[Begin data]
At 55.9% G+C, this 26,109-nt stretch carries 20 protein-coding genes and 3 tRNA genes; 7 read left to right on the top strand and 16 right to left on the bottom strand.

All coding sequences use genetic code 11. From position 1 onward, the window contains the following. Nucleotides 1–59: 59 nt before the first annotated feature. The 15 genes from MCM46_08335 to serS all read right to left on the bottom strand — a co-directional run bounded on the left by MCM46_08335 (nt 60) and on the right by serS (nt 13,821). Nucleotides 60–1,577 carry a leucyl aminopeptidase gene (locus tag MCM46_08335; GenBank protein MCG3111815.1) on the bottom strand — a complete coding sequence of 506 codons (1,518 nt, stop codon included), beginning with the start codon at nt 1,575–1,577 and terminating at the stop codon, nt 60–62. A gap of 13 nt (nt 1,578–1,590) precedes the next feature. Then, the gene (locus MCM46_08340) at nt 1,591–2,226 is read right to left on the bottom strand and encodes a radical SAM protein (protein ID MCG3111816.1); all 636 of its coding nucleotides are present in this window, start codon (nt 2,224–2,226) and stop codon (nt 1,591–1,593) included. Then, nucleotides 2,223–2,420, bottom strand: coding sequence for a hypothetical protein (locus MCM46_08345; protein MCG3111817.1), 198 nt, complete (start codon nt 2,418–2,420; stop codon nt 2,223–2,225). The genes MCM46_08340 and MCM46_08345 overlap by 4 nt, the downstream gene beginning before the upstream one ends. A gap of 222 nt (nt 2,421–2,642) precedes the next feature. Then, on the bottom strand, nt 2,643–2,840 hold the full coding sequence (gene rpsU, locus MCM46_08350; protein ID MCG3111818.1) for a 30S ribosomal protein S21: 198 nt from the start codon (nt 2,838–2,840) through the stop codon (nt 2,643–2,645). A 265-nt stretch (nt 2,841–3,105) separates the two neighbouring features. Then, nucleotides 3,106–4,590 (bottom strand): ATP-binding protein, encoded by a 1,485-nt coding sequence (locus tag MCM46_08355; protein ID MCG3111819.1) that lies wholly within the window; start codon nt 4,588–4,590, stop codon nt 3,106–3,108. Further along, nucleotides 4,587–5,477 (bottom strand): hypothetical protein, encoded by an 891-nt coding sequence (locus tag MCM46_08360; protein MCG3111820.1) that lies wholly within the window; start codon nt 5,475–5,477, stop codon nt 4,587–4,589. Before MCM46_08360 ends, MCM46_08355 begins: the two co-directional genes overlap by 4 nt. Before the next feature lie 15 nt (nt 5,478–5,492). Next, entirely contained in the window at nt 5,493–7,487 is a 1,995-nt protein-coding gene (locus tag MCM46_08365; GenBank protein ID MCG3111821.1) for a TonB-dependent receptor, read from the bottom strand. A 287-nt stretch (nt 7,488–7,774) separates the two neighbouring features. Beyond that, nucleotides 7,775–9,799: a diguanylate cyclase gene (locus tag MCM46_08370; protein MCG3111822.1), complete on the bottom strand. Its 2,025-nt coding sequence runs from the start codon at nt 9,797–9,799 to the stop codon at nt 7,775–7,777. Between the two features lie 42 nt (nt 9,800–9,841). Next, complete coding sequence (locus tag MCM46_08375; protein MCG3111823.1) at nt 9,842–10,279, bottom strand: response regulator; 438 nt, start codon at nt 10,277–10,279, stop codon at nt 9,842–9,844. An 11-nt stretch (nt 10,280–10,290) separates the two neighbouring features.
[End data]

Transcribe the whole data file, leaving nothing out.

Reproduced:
At 55.9% G+C, this 26,109-nt stretch carries 20 protein-coding genes and 3 tRNA genes; 7 read left to right on the top strand and 16 right to left on the bottom strand.

All coding sequences use genetic code 11. From position 1 onward, the window contains the following. Nucleotides 1–59: 59 nt before the first annotated feature. The 15 genes from MCM46_08335 to serS all read right to left on the bottom strand — a co-directional run bounded on the left by MCM46_08335 (nt 60) and on the right by serS (nt 13,821). Nucleotides 60–1,577 carry a leucyl aminopeptidase gene (locus tag MCM46_08335; GenBank protein MCG3111815.1) on the bottom strand — a complete coding sequence of 506 codons (1,518 nt, stop codon included), beginning with the start codon at nt 1,575–1,577 and terminating at the stop codon, nt 60–62. A gap of 13 nt (nt 1,578–1,590) precedes the next feature. Then, the gene (locus MCM46_08340) at nt 1,591–2,226 is read right to left on the bottom strand and encodes a radical SAM protein (protein ID MCG3111816.1); all 636 of its coding nucleotides are present in this window, start codon (nt 2,224–2,226) and stop codon (nt 1,591–1,593) included. Then, nucleotides 2,223–2,420, bottom strand: coding sequence for a hypothetical protein (locus MCM46_08345; protein MCG3111817.1), 198 nt, complete (start codon nt 2,418–2,420; stop codon nt 2,223–2,225). The genes MCM46_08340 and MCM46_08345 overlap by 4 nt, the downstream gene beginning before the upstream one ends. A gap of 222 nt (nt 2,421–2,642) precedes the next feature. Then, on the bottom strand, nt 2,643–2,840 hold the full coding sequence (gene rpsU, locus MCM46_08350; protein ID MCG3111818.1) for a 30S ribosomal protein S21: 198 nt from the start codon (nt 2,838–2,840) through the stop codon (nt 2,643–2,645). A 265-nt stretch (nt 2,841–3,105) separates the two neighbouring features. Then, nucleotides 3,106–4,590 (bottom strand): ATP-binding protein, encoded by a 1,485-nt coding sequence (locus tag MCM46_08355; protein ID MCG3111819.1) that lies wholly within the window; start codon nt 4,588–4,590, stop codon nt 3,106–3,108. Further along, nucleotides 4,587–5,477 (bottom strand): hypothetical protein, encoded by an 891-nt coding sequence (locus tag MCM46_08360; protein MCG3111820.1) that lies wholly within the window; start codon nt 5,475–5,477, stop codon nt 4,587–4,589. Before MCM46_08360 ends, MCM46_08355 begins: the two co-directional genes overlap by 4 nt. Before the next feature lie 15 nt (nt 5,478–5,492). Next, entirely contained in the window at nt 5,493–7,487 is a 1,995-nt protein-coding gene (locus tag MCM46_08365; GenBank protein ID MCG3111821.1) for a TonB-dependent receptor, read from the bottom strand. A 287-nt stretch (nt 7,488–7,774) separates the two neighbouring features. Beyond that, nucleotides 7,775–9,799: a diguanylate cyclase gene (locus tag MCM46_08370; protein MCG3111822.1), complete on the bottom strand. Its 2,025-nt coding sequence runs from the start codon at nt 9,797–9,799 to the stop codon at nt 7,775–7,777. Between the two features lie 42 nt (nt 9,800–9,841). Next, complete coding sequence (locus tag MCM46_08375; protein MCG3111823.1) at nt 9,842–10,279, bottom strand: response regulator; 438 nt, start codon at nt 10,277–10,279, stop codon at nt 9,842–9,844. An 11-nt stretch (nt 10,280–10,290) separates the two neighbouring features.